TESTIMONY OF THE DIVISION OF CRIMINAL JUSTICE
IN SUPPORT OF:
S.B. NO. 1143: AN ACT CONCERNING TRAFFIC STOP INFORMATION
IN OPPOSITION TO:
H.B. NO. 6665: AN ACT CONCERNING REVIEW OF TRAFFIC STOP COMPLAINTS AND THE COLLECTION OF TRAFFIC STOP INFORMATION WITH RESPECT TO IMMIGRATION STATUS
JOINT COMMITTEE ON THE JUDICIARY
March 23, 2013
The Division of Criminal Justice respectfully recommends the Committee’s JOINT FAVORABLE REPORT for S.B. No. 1143, An Act Concerning Traffic Stop Information, and NO ACTION on H.B. No. 6665, An Act Concerning Review of Traffic Stop Complaints and the Collection of Traffic Stop Information With Respect to Immigration Status. The Division wishes to express its appreciation to the Committee, the members of the Connecticut Racial Profiling Prohibition Project Advisory Board, and all others who have devoted so much time and effort to developing the concepts incorporated in S.B. No. 1143.
S.B. No. 1143 reflects the consensus judgment of the Connecticut Racial Profiling Prohibition Project Advisory Board, a diverse group of 26 members including representatives from law enforcement, the Departments of Transportation and Motor Vehicles, the African American Affairs Commission, the Latino and Puerto Rican Affairs Commission, the Asian Pacific American Affairs Commission, the Division of Public Defender Services, Commission on Human Rights and Opportunities, the American Civil Liberties Union, the NAACP, Central Connecticut State University and the University of New Haven, on how to make the collection and analysis of traffic stop information more meaningful.
S.B. No. 1143 addresses shortfalls in the current law by requiring all law enforcement agencies that conduct traffic stops to collect and submit data regarding those stops. Presently, several agencies that conduct stops are not required to collect data. The bill requires the collected data to be submitted to the Office of Policy and Management (OPM) on a monthly basis and in a form specified by OPM so that it can be properly analyzed. As the Committee is aware, the failure to require data to be submitted in a standardized fashion made analysis of the data difficult, if not impossible.
The bill also requires the police to collect new data elements which should allow for more meaningful analysis by OPM. The Committee should be aware that care was taken to make sure that the new requirements were not so burdensome to police as to prevent them from performing their law enforcement functions. In short, the Division of Criminal Justice supports S.B. No. 1143.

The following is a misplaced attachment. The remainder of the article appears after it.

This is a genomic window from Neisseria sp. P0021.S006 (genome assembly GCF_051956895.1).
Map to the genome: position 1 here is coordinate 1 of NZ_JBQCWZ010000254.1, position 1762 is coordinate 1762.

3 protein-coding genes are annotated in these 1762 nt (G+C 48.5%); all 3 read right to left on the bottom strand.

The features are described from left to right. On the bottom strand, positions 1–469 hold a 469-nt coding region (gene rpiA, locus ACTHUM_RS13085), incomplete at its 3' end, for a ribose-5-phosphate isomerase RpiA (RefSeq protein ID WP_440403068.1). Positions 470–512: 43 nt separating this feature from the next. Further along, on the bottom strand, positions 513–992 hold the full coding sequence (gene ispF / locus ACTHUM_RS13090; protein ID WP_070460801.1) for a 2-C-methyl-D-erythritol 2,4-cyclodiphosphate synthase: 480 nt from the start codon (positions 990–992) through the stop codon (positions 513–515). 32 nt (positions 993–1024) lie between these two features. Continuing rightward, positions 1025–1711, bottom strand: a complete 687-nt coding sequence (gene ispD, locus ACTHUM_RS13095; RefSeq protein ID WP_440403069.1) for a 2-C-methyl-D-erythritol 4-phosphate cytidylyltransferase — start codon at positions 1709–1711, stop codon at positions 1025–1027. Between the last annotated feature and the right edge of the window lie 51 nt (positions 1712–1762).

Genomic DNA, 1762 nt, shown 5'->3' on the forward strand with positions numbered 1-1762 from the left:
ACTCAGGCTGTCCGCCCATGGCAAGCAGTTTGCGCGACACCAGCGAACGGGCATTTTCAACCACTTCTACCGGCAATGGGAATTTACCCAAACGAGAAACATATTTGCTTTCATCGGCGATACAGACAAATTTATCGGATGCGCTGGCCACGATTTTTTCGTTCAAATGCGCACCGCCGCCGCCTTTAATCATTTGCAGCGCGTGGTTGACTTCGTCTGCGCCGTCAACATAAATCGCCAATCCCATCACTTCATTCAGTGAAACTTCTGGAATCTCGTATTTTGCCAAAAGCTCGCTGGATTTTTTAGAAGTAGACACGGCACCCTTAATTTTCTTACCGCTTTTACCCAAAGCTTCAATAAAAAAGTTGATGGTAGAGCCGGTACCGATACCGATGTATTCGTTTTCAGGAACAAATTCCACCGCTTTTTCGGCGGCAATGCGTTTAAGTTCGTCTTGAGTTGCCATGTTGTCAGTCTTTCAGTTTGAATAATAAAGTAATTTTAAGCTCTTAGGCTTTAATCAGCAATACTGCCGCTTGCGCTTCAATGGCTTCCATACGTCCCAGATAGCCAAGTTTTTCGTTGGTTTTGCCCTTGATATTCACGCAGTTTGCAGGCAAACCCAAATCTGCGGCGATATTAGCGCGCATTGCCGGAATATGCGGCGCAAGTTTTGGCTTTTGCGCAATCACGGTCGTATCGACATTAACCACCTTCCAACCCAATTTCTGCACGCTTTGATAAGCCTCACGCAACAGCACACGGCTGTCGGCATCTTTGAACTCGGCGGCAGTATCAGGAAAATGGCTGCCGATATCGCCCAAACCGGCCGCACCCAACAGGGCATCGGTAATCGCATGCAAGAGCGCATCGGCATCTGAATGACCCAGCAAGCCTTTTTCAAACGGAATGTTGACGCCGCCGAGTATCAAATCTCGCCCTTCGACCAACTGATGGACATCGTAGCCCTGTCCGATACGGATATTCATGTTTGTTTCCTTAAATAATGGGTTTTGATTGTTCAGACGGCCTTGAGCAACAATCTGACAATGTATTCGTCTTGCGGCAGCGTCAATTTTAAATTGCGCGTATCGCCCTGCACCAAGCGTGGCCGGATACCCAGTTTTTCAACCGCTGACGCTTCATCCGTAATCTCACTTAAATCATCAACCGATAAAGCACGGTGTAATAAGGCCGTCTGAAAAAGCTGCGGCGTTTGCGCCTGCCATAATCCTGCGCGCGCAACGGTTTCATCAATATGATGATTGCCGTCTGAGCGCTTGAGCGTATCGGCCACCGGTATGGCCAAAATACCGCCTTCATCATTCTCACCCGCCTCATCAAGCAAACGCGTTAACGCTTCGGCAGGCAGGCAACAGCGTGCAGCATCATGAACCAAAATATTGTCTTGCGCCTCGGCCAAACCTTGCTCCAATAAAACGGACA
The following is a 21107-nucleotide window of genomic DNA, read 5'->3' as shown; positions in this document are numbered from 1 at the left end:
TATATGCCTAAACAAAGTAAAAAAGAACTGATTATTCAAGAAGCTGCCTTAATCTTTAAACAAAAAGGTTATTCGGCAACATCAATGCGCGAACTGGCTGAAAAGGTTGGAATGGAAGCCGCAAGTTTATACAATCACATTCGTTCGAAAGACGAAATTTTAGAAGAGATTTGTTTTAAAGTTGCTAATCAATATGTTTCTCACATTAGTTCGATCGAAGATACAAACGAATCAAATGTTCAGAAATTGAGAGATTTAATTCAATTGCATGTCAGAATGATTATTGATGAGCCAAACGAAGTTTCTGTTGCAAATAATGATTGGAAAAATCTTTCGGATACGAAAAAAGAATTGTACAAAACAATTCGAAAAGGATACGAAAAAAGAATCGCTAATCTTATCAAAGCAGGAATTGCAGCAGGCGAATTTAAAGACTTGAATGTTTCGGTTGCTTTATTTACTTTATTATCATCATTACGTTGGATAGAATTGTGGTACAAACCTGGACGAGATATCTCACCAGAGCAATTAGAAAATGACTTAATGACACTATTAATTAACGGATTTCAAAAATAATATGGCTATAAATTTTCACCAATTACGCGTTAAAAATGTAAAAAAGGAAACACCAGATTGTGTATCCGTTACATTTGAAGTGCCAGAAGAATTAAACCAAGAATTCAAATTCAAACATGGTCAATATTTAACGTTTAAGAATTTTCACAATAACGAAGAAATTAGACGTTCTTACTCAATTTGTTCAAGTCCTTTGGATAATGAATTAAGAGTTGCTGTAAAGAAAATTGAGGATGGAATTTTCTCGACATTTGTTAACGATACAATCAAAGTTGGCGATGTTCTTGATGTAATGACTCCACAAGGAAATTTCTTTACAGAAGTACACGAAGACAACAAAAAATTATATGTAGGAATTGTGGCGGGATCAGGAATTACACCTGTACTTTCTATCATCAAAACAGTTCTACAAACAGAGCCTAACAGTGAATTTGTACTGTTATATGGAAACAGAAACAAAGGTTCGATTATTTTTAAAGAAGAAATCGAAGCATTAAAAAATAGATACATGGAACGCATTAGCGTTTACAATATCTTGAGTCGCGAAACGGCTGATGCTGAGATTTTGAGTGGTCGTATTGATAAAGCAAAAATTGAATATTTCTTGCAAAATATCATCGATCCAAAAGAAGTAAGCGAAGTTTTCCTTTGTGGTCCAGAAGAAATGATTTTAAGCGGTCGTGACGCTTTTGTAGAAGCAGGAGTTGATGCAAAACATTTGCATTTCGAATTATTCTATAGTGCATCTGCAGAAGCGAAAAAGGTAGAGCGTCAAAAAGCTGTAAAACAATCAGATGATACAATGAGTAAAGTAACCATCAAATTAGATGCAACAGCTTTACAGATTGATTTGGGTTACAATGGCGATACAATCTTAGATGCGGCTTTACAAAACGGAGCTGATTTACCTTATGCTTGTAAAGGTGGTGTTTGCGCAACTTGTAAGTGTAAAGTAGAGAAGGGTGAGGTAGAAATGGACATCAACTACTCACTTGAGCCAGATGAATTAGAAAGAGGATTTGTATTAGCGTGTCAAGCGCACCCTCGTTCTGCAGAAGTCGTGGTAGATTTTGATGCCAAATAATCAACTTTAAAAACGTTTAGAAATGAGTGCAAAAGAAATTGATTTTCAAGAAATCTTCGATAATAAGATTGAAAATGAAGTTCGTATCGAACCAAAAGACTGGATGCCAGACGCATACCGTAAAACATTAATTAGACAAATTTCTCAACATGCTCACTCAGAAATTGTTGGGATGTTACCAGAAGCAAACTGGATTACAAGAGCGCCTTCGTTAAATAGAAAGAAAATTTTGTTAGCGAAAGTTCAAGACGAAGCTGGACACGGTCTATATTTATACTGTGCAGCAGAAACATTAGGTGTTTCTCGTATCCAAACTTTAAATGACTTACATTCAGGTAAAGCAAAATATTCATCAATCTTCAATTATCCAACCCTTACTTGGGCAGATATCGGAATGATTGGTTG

The Division does not, however, support H.B. No. 6665, the provisions of which were not considered by the advisory group. Rather than identifying what information should be collected and how that information should be analyzed, H.B. No. 6665 attempts to limit what investigative steps an officer can take during a traffic stop. The provision of the bill which seeks to prevent an officer from requesting any identification or documentation other than an operator’s license, certificate of motor vehicle registration, or automobile insurance card makes no sense. There are many times when an officer stops someone for a motor vehicle violation and a person has neither a driver’s license, a registration, or an insurance card. This bill would seem to prevent the officer from making a reasonable request for other identifying information simply so the officer could identify the person to whom he or she is speaking.
Further, H.B. No. 6665 would prevent the officer from inquiring about the immigration status of the driver, seemingly under any circumstances – at least the bill would authorize the police to inquire about the immigration status of the passenger upon reasonable suspicion to believe that the passenger had committed a crime. While the question of a person’s immigration status is not normally the subject of inquiry at a traffic stop there certainly could be circumstances where it could be relevant. It is important to note that traffic stops for seemingly minor motor vehicle violations can result in investigations and arrests for major offenses. It should be noted that three of the 9/11 hijackers - Hani Hanjour, Ziad Jarrah, and Mohammad Atta - were stopped by local or state police officers for traffic violations in the months leading up to 9/11, including Jarrah on September 9, 2001, just two days before the murders of 3,000. We have spent hundreds of millions of dollars to now provide police officers with more information on subjects of police encounters. To do anything that would deny them access to that information or to limit their ability to use it is dangerous and foolish. Given the scope of what can result from a traffic stop the legislature should not limit the ability of the police to take appropriate investigative measures. The Division recommends NO ACTION on H.B. No. 6665.